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  #411  
Old 04-20-2014, 10:30 PM
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SchrodingersCat SchrodingersCat is offline
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Originally Posted by JaneQSmythe View Post
Something about this rubs me the wrong way - and I'm trying to figure out what...

I think this "any loving relationship is an important part or a central feature of someone's life" This seems to imply that any relationship that ISN'T a central feature of someone's life isn't a relationship worth having, and I don't find this to be so in my personal experience. Not every relationship HAS to be "important" to the same degree - if the people in the relationship are happy and satisfied with the relationship as it exists.
I hear what you're saying. I just want to point out the subtle usage of the word "most."

Some people get into "consensual" side relationship, i.e. both people agree that it's not going to be a major part of their life, but something that can be picked up and dropped as convenient. But I think it's fair to say that "most" relationships are not like this. "Most" people who date someone in a couple aren't expecting to be treated as disposable.

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My lover-friend(FWB) VV and I have maintained our relationship at roughly the same level for 20 years. We get together (or not) as time/geography/other relationships allow. Currently we live across the state from each other and see each other 0-2 times per year, in the past we have lived together or in close proximity. Either way we are happy to let our relationship be whatever it is at the time without having to somehow make it "more" than what it is. Do we love each other? I don't consider someone even a friend unless I "love" them to some degree - I'm unwilling to expend the effort to expend ANY energy maintaining any sort of relationship with someone I don't care a great deal about (I'm an introvert, if you didn't know )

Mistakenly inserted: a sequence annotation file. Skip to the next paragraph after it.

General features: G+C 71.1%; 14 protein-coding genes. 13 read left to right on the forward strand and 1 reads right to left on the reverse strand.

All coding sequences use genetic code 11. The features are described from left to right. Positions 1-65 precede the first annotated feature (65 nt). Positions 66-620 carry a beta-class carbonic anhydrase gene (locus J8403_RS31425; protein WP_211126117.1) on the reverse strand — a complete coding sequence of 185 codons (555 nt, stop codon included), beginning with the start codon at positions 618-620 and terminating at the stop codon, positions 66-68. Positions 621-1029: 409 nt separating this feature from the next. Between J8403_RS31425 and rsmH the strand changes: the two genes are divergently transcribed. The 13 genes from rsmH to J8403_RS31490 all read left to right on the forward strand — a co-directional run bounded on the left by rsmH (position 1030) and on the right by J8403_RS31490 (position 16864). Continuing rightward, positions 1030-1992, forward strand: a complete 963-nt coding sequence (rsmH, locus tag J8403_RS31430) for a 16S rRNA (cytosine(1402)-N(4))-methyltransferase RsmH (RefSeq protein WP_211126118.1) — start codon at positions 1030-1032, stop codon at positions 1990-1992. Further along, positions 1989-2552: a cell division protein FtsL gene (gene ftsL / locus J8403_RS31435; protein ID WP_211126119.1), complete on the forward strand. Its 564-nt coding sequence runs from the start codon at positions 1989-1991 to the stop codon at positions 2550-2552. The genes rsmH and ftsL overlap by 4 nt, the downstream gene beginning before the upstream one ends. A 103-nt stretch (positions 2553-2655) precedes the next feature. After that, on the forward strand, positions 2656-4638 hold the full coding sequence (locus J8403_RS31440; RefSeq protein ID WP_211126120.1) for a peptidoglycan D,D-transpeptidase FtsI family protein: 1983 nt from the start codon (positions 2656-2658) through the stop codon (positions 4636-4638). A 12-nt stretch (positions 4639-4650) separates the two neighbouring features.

20 years with some degree of "love" and you don't consider it to be an "important" relationship at all?
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Last edited by SchrodingersCat; 04-20-2014 at 10:33 PM.
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  #412  
Old 04-22-2014, 12:46 PM
LoveBunny LoveBunny is offline
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I'll admit to a certain degree of using my relationship-style to correct a perceived lack of love and physical affection during childhood. I was an only child, my 'rents had me too young, and we lived in isolation with no family and no involvement in the community. It is perhaps not surprising that I grew up with little faith or interest in traditional family, and seek a different kind of tribe for myself.

I am a sponge for love/touch/intimacy, I can never get enough. It's maddening but also beautiful, because my capacity to GIVE all that back seems limitless. I can be more than a little intense in my relationships, and I know I can be a handful for one person. So, yes, my childhood experience has colored how I'm designing my relationships for the second half of my life.

I also admit there's an element of rebellion. Why should I stick to rules I didn't create, that don't feel natural to me, and that only frustrate me? I always knew I was "different," and didn't want the kind of life I saw most people getting bogged down in (meaningless work for material goods, stale marriages, children--because as a women, you're expected to have them.) So, yeah, I'm rebelling against all that too.
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  #413  
Old 04-22-2014, 03:34 PM
JaneQSmythe JaneQSmythe is offline
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Originally Posted by SchrodingersCat View Post
20 years with some degree of "love" and you don't consider it to be an "important" relationship at all?